Around 100 people attended a rural fringe fire protection meeting hosted by the Cariboo Regional District at the Cariboo Memorial Complex Tuesday evening.
From the comments made by several rural residents it was evident they want their own volunteer fire department.
A recent Williams Lake Fringe Fire survey conducted by the CRD, garnered 328 completed surveys. Ninety-two people said they wanted the CRD to develop an additional volunteer fire department, while 42 people indicated they’d be willing to be volunteer fire fighters.
Wade Fisher, who lives on Dog Creek Road, told staff and directors at the meeting they need to start planning for a volunteer fire department to serve the rural fringe presently covered by the Williams Lake fire department.
He suggested expanding the areas covered by the existing Wildwood and 150 Mile House volunteer fire departments and building an additional satellite hall to serve the Dog Creek and Chilcotin Road area.
“That way the organizational stuff is already in place,” Fisher said. “We have a fire chief that’s trained, we have trained officers in place, and we just move ahead with more volunteers.”
Williams Lake city council was not elected to represent the rural fringe residents, he added.
“City council is there representing its people and if I was sitting on council I’d be saying I want my $190 per $100,000 and anybody who says differently isn’t looking at reality.”
Chief administrative officer Janis Bell said the survey results indicated 224 people out of 328 wanted the CRD to continue with legal action to ensure the “original agreement with the city is enforced.”
“We interpreted the survey results as try and get the agreement honoured. If you can do that, do it. If you can’t, then we’re ready to start a fire department.”
Bell also said the CRD agreed to go to mediation with the city to try and reach an agreement because it’s worthwhile to have a conversation and see if having a third party in the room moves negotiations along.
“I understand that some people are viewing that the city is here with their $190 and we’re here with our $129 so the goal is going to be to meet somewhere in the middle. The CRD is not going into mediation with a predetermined position on a dollar figure to negotiate on,” Bell said.
It is not the CRD’s intent to be negotiating up, Area F director Joan Sorley added.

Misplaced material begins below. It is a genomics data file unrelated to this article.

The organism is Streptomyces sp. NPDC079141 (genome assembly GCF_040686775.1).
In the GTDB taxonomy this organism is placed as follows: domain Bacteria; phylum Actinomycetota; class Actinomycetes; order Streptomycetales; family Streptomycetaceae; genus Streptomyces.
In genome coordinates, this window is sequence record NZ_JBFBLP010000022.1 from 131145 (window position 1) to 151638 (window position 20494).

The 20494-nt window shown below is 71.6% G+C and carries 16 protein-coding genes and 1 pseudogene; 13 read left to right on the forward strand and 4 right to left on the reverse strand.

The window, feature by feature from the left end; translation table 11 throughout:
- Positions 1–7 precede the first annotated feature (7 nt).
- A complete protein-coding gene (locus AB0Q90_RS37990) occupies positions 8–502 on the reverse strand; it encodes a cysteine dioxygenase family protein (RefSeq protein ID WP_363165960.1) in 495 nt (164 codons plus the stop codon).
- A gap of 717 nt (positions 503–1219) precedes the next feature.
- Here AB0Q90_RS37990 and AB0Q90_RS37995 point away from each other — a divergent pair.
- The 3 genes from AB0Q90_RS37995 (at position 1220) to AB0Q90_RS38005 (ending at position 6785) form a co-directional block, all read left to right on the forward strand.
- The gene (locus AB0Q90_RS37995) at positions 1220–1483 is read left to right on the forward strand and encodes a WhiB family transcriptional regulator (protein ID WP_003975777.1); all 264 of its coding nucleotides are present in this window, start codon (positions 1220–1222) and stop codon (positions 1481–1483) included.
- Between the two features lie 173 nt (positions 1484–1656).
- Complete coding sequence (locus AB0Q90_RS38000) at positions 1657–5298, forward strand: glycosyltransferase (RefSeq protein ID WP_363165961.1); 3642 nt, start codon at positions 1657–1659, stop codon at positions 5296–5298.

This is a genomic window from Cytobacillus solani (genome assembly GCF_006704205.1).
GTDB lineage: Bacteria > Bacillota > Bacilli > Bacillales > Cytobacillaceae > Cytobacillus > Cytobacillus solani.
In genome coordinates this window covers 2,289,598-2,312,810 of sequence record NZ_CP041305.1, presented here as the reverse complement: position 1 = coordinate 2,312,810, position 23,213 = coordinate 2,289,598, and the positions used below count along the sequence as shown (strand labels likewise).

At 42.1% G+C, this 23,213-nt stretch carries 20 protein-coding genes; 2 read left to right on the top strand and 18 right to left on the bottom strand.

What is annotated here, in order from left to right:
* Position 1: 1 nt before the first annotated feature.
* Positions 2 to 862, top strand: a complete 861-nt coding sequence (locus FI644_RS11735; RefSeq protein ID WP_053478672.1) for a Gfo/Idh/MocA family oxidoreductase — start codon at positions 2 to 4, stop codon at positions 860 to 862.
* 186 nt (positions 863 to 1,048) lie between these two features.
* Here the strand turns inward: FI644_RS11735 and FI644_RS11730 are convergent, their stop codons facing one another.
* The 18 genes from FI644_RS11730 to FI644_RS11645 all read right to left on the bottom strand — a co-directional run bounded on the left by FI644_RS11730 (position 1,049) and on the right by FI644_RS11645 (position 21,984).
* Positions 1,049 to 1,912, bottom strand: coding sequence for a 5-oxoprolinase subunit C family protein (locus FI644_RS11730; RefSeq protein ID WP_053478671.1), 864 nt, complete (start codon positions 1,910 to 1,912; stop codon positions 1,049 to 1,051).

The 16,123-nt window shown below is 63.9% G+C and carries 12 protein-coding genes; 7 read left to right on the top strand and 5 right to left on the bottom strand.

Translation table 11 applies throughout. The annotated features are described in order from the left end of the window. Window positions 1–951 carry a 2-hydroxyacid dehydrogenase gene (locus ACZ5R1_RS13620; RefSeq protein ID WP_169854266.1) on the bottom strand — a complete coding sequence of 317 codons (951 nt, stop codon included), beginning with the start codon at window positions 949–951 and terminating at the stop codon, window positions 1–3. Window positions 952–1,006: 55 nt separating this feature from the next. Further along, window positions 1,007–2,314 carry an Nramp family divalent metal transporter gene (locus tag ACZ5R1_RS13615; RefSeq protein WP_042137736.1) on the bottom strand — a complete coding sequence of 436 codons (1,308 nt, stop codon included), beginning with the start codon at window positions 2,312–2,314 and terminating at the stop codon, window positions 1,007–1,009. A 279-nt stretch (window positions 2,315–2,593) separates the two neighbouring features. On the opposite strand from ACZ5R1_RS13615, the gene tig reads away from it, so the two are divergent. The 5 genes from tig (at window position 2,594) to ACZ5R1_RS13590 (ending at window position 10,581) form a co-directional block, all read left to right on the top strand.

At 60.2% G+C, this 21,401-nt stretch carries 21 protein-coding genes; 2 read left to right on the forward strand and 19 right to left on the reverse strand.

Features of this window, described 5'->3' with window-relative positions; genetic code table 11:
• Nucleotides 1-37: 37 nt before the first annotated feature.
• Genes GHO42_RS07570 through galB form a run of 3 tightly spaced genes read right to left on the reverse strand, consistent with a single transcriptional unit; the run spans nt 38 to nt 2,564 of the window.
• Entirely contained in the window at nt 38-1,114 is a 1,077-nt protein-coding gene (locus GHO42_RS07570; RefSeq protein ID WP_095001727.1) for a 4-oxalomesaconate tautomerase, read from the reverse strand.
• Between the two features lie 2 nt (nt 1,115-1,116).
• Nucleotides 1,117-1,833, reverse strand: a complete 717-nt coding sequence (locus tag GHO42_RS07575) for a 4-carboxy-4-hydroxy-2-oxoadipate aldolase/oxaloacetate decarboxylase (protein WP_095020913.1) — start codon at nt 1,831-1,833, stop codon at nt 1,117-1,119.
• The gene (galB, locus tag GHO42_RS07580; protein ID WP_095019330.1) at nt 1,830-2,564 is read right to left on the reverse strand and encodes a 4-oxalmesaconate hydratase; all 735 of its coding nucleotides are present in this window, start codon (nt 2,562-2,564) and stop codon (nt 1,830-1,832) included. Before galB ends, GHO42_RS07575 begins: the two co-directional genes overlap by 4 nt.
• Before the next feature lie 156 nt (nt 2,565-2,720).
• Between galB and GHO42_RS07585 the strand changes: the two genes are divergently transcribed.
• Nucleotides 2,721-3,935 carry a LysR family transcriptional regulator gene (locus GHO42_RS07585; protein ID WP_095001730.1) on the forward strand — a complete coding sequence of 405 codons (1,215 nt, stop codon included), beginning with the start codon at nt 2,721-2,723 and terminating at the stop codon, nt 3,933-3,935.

“If anything, we agreed to go to mediation to spare the taxpayers the costs of protracted litigation and hopefully we can convince the city to honour their original offer.”
Chief financial officer Scott Reid confirmed CRD staff is looking at all configurations of providing service for fire protection.
When asked if other regions in the province have experienced a similar situation as the present disagreement over fire protection, Bell said she has not heard of any similar situations, but has heard that other regions are interested to see how it “plays out.”
As a city taxpayer and a CRD taxpayer, John Dressler said he takes exception to being one of the “guinea pigs” in a legal exercise that could go on for months and cost potentially hundreds of thousands of dollars.
“I don’t think it’s a very good use of taxpayers’ dollars. I think we need to express our extreme dismay with elected officials who got us to the point where we are.”
Another resident said she wondered why someone from the city wasn’t present at the meeting to give the city’s point of view.
“We have declined to do that,” Bell responded. “I know people want responses from the city and people are entitled to responses from the city, but we’re trying to report to you on what actions we’re going to take. Our board has delegated the responsibility to deal with this matter to a committee that does not consist of the City of Williams Lake representative because we are going into a court case.”
CRD staff did, however, respond to some of the statements made in a Q&A document on fire services released by the city last week and posted on its website.
In the document, the city noted it does not collect taxes based on individual services the way the CRD does.
Only water and sewer, which are run as independent utilities, are separated from the general budget, so the city would not arrive at a rate of $63 per $100,000 of assessment being the cost of fire protection.
Reid explained how he had reached that dollar amount.
“I agree the city doesn’t isolate the various services they provide and indicate what the cost is for each of them. They do post the percentage paid by the various property classes toward the taxes.”
The percentage that residential taxpayers paid in 2011 was about 38 per cent of the taxes, so Reid calculated 38 per cent of the cost of fire service and portioned that over the assessed values of properties. It works out to $63 for 2011 and would work out to $72 based on 2012 assessments.
“Scott’s acknowledging that the city doesn’t budget the way the regional district does and he’s performed these calculations and believes them to be an accurate interpretation if you broke it down into individual services that it what it would break down to,” Bell added.
The existing fire protection agreement will continue until April 30, 2013.
“If we don’t have an agreement in place by that time, I suspect we will be seeking an extension to the injunction,” Bell said.
There were members of city staff in the audience at the meeting. The Tribune asked for comments, but received no response by press time.